No stranger to adaptive reuse of buildings, the Waterloo, Ont.-based firm of Edge Architects is marrying the old and the new on an ambitious office redevelopment project in downtown Kitchener.
The project encompasses restoration of the former, century-old Huck Glove factory, the addition of three storeys on top of the building and construction of an adjacent six-storey addition.
All told, the redevelopment will accommodate 145,000 square feet of office and commercial space with ground-floor retail.
The project is being spearheaded by developers Momentum Partnership and KingSett Capital. Zehr Levesque is providing construction management services. LEED Silver is being targeted.
Edge Architects said the development will function as “an iconic feature” of a master plan that includes three residential condo towers and a private pedestrian-focused street moving through the site.
A building permit has been issued for the Huck Glove redevelopment project, now called GloveBox, at 120 Victoria St. S. in the heart of the city’s innovation district.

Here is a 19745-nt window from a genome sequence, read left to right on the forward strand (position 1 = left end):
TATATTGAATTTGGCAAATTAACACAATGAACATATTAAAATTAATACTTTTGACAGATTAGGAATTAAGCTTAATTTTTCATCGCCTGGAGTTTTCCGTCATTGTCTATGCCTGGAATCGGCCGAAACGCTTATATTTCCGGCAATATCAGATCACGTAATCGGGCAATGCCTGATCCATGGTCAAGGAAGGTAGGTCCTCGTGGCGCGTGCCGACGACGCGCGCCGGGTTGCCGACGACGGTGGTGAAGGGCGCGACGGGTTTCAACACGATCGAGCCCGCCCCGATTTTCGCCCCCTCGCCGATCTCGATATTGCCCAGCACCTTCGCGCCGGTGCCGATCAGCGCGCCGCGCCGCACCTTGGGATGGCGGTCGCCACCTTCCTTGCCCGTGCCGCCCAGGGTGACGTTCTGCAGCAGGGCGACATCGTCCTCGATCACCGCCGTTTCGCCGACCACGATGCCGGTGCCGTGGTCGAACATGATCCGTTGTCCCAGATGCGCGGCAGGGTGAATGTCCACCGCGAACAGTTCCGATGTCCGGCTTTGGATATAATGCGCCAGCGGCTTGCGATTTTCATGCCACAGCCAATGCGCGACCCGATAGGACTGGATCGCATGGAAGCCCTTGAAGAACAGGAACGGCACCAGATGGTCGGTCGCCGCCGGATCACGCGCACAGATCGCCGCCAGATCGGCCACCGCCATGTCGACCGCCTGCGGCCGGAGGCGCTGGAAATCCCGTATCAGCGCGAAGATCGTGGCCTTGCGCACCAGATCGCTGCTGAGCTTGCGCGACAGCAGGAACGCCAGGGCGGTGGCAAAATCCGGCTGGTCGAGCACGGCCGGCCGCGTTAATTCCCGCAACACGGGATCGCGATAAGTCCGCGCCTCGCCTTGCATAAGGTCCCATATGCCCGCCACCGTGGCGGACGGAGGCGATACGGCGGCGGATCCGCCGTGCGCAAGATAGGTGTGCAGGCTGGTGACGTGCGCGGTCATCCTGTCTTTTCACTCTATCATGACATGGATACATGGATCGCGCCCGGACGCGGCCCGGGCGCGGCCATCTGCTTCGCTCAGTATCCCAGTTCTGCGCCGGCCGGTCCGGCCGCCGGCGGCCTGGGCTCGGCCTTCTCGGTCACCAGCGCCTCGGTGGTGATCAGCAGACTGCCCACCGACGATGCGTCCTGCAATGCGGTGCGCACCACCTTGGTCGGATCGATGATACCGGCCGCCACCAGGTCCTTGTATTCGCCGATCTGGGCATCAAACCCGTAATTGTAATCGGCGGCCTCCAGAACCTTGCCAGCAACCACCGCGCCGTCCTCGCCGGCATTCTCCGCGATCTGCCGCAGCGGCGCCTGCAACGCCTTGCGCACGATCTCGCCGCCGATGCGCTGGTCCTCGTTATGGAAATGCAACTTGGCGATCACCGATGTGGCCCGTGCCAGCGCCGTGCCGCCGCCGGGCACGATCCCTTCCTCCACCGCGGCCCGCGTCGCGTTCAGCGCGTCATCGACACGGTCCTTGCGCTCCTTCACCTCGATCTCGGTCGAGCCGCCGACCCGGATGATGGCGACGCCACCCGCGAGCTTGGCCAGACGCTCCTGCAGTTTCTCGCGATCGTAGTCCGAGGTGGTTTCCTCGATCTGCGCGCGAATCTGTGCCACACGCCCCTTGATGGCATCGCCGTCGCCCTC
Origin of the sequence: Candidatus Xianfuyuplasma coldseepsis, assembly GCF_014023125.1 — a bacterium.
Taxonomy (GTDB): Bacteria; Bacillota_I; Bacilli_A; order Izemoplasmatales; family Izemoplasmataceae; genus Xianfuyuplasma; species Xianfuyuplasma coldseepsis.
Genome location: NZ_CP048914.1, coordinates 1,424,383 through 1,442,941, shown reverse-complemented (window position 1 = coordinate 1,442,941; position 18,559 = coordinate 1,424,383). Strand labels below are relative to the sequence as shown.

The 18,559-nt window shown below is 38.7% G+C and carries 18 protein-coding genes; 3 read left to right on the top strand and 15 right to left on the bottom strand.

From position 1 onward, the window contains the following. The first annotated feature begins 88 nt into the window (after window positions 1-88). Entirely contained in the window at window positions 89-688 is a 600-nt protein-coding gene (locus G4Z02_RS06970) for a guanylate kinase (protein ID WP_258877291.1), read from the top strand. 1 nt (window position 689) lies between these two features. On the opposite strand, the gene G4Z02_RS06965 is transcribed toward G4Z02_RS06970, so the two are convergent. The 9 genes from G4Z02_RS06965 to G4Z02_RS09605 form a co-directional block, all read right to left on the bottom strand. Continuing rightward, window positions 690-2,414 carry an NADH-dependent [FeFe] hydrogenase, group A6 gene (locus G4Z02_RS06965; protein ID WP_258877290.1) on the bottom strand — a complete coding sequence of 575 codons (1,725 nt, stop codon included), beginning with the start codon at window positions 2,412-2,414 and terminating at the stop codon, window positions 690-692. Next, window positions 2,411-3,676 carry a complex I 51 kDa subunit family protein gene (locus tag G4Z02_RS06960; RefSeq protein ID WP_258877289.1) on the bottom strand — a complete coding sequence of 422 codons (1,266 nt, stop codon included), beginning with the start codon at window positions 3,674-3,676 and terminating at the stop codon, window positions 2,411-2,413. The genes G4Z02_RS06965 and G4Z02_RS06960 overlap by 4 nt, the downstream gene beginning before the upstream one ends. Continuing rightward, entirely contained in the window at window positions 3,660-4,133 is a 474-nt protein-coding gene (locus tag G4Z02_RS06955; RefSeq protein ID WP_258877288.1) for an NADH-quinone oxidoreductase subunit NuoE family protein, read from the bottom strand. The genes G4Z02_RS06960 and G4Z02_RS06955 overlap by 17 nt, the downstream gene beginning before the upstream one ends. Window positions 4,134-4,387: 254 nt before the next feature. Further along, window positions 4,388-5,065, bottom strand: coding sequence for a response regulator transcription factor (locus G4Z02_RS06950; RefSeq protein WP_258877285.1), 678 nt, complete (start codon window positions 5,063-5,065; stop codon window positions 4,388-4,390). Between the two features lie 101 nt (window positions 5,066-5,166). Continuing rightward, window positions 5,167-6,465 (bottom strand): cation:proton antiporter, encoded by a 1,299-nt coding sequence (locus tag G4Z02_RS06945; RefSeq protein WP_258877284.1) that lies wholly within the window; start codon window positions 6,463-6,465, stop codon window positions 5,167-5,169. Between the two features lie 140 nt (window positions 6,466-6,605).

Matt Bolen, a principal in Edge Architects, said via email that construction is expected to get underway sometime this spring although the schedule has not yet been finalized.
The project team includes GSP Group (planning and landscape architecture), WalterFedy (civil engineering), Jablonsky, Ast & Partners (structural engineering), DEI & Associates (mechanical and electrical engineering), Ecovert (LEED consulting) and McCallum Sather (heritage consulting).
From a design perspective, Bolen said one challenge was maintaining the quality of the inner streetscape concept of the three-storey atrium space that links the old and new portions of the development.
In terms of restoration of the former brick and beam factory, Bolen said the existing wood floor structure will be used as a permanent formwork for a new structural topping.
“This will allow the existing structure to accommodate the required structural loads…of a Class A office building,” he said.
Once ground is broken, close attention will have to be paid to the co-ordination of cranes onsite, which also includes the three-tower Garment Street condo project.
“Also, LEED certification will add a layer of complication to all aspects of this office building’s construction,” he added.
Since it was retained to design the GloveBox project, Edge Architects has been working in close collaboration with ABA Architects, which designed the condo towers.
Edge’s previous reuse projects include the conversion of a three-storey building on Gaukel Street in downtown Kitchener, originally constructed in 1890, into office space.
As part of the 25,000-square-foot project, the existing brick and beam warehouse shell was restored and the interior renovated.